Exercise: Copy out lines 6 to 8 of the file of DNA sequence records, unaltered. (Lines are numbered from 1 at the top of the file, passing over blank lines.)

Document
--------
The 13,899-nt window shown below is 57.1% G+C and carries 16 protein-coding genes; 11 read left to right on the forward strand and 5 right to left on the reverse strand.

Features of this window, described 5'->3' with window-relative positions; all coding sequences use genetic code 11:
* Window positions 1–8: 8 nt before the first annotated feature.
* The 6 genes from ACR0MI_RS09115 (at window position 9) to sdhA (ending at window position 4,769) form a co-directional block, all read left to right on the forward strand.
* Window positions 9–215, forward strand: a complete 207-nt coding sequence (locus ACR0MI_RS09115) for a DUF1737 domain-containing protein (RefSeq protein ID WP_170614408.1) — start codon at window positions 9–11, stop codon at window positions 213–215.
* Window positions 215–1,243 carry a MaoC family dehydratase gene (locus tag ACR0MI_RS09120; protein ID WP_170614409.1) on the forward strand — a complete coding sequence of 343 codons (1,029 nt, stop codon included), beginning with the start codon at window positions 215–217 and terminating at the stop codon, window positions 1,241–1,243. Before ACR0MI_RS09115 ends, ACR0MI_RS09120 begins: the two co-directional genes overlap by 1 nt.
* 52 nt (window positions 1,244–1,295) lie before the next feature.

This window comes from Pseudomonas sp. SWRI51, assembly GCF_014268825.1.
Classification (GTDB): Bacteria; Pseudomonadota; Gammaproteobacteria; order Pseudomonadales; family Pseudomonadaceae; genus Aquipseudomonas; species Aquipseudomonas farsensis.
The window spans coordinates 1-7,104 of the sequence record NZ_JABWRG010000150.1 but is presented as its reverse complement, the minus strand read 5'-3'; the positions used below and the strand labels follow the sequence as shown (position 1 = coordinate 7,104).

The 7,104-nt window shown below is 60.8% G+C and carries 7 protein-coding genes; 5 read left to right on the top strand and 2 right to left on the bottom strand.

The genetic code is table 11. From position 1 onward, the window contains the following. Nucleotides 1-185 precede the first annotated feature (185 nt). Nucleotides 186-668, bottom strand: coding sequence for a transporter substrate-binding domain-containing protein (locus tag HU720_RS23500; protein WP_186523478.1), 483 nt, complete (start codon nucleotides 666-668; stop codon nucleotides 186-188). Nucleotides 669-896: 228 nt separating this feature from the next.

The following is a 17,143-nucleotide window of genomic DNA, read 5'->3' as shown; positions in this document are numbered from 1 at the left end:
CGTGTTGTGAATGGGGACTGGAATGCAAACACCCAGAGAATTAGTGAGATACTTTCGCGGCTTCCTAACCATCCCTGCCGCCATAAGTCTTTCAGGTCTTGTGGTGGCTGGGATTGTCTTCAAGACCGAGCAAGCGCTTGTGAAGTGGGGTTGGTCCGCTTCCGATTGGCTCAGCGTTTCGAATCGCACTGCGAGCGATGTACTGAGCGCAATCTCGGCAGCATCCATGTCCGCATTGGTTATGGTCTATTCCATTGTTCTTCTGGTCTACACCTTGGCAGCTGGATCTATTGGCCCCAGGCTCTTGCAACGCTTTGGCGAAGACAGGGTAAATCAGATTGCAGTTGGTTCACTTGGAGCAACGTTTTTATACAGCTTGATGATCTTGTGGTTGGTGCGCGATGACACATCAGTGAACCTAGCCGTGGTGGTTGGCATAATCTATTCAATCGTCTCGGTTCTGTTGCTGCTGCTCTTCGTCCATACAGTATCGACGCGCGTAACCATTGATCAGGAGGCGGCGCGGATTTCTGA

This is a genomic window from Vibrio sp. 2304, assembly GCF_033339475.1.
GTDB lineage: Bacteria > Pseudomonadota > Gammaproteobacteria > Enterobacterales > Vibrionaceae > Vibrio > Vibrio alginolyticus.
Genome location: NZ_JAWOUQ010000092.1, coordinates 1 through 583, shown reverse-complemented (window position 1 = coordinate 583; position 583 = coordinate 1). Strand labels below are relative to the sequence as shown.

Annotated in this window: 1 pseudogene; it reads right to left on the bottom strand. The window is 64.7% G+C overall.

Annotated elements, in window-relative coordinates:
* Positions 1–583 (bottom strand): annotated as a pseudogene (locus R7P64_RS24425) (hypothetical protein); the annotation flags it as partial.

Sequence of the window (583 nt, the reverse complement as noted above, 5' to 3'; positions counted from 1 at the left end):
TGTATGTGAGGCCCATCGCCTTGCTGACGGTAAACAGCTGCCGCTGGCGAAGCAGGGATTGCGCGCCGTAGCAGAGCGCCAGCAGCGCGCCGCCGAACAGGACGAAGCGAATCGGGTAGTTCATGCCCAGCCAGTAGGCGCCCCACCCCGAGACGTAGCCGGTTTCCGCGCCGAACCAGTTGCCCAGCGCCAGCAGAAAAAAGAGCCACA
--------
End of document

* Window positions 215–1,243 carry a MaoC family dehydratase gene (locus tag ACR0MI_RS09120; protein ID WP_170614409.1) on the forward strand — a complete coding sequence of 343 codons (1,029 nt, stop codon included), beginning with the start codon at window positions 215–217 and terminating at the stop codon, window positions 1,241–1,243. Before ACR0MI_RS09115 ends, ACR0MI_RS09120 begins: the two co-directional genes overlap by 1 nt.
* 52 nt (window positions 1,244–1,295) lie before the next feature.

This window comes from Pseudomonas sp. SWRI51, assembly GCF_014268825.1.